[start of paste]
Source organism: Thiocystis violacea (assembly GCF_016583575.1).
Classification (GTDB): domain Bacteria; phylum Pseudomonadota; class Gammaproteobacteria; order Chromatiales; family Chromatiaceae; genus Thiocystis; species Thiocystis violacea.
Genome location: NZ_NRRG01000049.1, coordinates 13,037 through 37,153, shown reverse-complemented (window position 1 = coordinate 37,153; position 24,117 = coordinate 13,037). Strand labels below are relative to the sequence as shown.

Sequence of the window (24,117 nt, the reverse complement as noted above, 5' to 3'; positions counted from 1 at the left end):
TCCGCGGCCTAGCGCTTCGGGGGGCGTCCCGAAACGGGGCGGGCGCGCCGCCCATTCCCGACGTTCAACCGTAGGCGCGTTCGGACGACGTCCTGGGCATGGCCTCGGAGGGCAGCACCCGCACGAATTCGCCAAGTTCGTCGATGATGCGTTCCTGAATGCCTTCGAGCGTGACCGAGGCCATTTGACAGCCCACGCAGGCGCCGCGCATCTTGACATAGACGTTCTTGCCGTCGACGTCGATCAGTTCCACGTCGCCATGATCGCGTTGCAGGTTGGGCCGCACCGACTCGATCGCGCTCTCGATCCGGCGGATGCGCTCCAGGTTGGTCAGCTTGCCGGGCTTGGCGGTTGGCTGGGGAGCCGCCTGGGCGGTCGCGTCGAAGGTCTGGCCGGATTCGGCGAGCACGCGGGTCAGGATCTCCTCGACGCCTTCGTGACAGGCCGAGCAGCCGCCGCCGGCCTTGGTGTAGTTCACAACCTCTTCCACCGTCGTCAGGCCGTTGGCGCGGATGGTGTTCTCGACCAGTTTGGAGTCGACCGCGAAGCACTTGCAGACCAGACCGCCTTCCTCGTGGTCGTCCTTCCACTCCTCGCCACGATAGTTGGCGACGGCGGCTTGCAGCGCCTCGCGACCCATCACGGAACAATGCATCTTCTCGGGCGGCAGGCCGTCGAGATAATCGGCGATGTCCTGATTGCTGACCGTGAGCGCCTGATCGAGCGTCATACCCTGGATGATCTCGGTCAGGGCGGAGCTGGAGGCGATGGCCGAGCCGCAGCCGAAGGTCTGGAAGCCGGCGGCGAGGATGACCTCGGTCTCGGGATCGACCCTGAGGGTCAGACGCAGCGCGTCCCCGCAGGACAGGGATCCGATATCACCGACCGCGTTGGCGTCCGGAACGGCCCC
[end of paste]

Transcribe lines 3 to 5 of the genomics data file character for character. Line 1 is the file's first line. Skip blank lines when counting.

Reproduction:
Genome location: NZ_NRRG01000049.1, coordinates 13,037 through 37,153, shown reverse-complemented (window position 1 = coordinate 37,153; position 24,117 = coordinate 13,037). Strand labels below are relative to the sequence as shown.

Sequence of the window (24,117 nt, the reverse complement as noted above, 5' to 3'; positions counted from 1 at the left end):
TCCGCGGCCTAGCGCTTCGGGGGGCGTCCCGAAACGGGGCGGGCGCGCCGCCCATTCCCGACGTTCAACCGTAGGCGCGTTCGGACGACGTCCTGGGCATGGCCTCGGAGGGCAGCACCCGCACGAATTCGCCAAGTTCGTCGATGATGCGTTCCTGAATGCCTTCGAGCGTGACCGAGGCCATTTGACAGCCCACGCAGGCGCCGCGCATCTTGACATAGACGTTCTTGCCGTCGACGTCGATCAGTTCCACGTCGCCATGATCGCGTTGCAGGTTGGGCCGCACCGACTCGATCGCGCTCTCGATCCGGCGGATGCGCTCCAGGTTGGTCAGCTTGCCGGGCTTGGCGGTTGGCTGGGGAGCCGCCTGGGCGGTCGCGTCGAAGGTCTGGCCGGATTCGGCGAGCACGCGGGTCAGGATCTCCTCGACGCCTTCGTGACAGGCCGAGCAGCCGCCGCCGGCCTTGGTGTAGTTCACAACCTCTTCCACCGTCGTCAGGCCGTTGGCGCGGATGGTGTTCTCGACCAGTTTGGAGTCGACCGCGAAGCACTTGCAGACCAGACCGCCTTCCTCGTGGTCGTCCTTCCACTCCTCGCCACGATAGTTGGCGACGGCGGCTTGCAGCGCCTCGCGACCCATCACGGAACAATGCATCTTCTCGGGCGGCAGGCCGTCGAGATAATCGGCGATGTCCTGATTGCTGACCGTGAGCGCCTGATCGAGCGTCATACCCTGGATGATCTCGGTCAGGGCGGAGCTGGAGGCGATGGCCGAGCCGCAGCCGAAGGTCTGGAAGCCGGCGGCGAGGATGACCTCGGTCTCGGGATCGACCCTGAGGGTCAGACGCAGCGCGTCCCCGCAGGACAGGGATCCGATATCACCGACCGCGTTGGCGTCCGGAACGGCCCC